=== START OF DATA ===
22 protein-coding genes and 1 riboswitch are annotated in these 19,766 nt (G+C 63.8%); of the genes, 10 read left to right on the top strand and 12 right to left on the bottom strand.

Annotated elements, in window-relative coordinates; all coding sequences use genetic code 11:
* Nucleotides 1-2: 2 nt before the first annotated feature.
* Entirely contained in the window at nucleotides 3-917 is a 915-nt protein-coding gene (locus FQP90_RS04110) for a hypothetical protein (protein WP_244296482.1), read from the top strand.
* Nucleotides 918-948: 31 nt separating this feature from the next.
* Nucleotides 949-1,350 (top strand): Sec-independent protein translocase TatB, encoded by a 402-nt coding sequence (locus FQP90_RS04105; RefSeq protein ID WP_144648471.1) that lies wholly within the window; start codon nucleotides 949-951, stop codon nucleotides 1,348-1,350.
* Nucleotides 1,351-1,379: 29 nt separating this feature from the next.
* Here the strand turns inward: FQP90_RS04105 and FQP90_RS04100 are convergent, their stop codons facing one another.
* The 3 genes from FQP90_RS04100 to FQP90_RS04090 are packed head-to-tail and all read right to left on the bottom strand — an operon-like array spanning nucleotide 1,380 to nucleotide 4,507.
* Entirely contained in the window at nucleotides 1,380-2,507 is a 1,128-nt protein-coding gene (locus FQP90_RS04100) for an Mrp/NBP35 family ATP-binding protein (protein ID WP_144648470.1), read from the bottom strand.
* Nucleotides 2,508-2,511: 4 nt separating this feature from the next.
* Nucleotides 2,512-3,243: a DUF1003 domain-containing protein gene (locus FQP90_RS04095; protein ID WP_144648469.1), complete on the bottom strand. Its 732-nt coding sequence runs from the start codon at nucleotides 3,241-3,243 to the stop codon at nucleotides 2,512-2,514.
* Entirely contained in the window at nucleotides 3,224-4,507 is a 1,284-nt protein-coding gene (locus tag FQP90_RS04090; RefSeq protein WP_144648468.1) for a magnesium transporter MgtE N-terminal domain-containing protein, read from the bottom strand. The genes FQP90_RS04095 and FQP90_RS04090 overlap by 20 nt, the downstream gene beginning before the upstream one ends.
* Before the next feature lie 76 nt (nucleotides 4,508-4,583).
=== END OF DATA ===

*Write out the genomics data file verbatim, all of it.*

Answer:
22 protein-coding genes and 1 riboswitch are annotated in these 19,766 nt (G+C 63.8%); of the genes, 10 read left to right on the top strand and 12 right to left on the bottom strand.

Annotated elements, in window-relative coordinates; all coding sequences use genetic code 11:
* Nucleotides 1-2: 2 nt before the first annotated feature.
* Entirely contained in the window at nucleotides 3-917 is a 915-nt protein-coding gene (locus FQP90_RS04110) for a hypothetical protein (protein WP_244296482.1), read from the top strand.
* Nucleotides 918-948: 31 nt separating this feature from the next.
* Nucleotides 949-1,350 (top strand): Sec-independent protein translocase TatB, encoded by a 402-nt coding sequence (locus FQP90_RS04105; RefSeq protein ID WP_144648471.1) that lies wholly within the window; start codon nucleotides 949-951, stop codon nucleotides 1,348-1,350.
* Nucleotides 1,351-1,379: 29 nt separating this feature from the next.
* Here the strand turns inward: FQP90_RS04105 and FQP90_RS04100 are convergent, their stop codons facing one another.
* The 3 genes from FQP90_RS04100 to FQP90_RS04090 are packed head-to-tail and all read right to left on the bottom strand — an operon-like array spanning nucleotide 1,380 to nucleotide 4,507.
* Entirely contained in the window at nucleotides 1,380-2,507 is a 1,128-nt protein-coding gene (locus FQP90_RS04100) for an Mrp/NBP35 family ATP-binding protein (protein ID WP_144648470.1), read from the bottom strand.
* Nucleotides 2,508-2,511: 4 nt separating this feature from the next.
* Nucleotides 2,512-3,243: a DUF1003 domain-containing protein gene (locus FQP90_RS04095; protein ID WP_144648469.1), complete on the bottom strand. Its 732-nt coding sequence runs from the start codon at nucleotides 3,241-3,243 to the stop codon at nucleotides 2,512-2,514.
* Entirely contained in the window at nucleotides 3,224-4,507 is a 1,284-nt protein-coding gene (locus tag FQP90_RS04090; RefSeq protein WP_144648468.1) for a magnesium transporter MgtE N-terminal domain-containing protein, read from the bottom strand. The genes FQP90_RS04095 and FQP90_RS04090 overlap by 20 nt, the downstream gene beginning before the upstream one ends.
* Before the next feature lie 76 nt (nucleotides 4,508-4,583).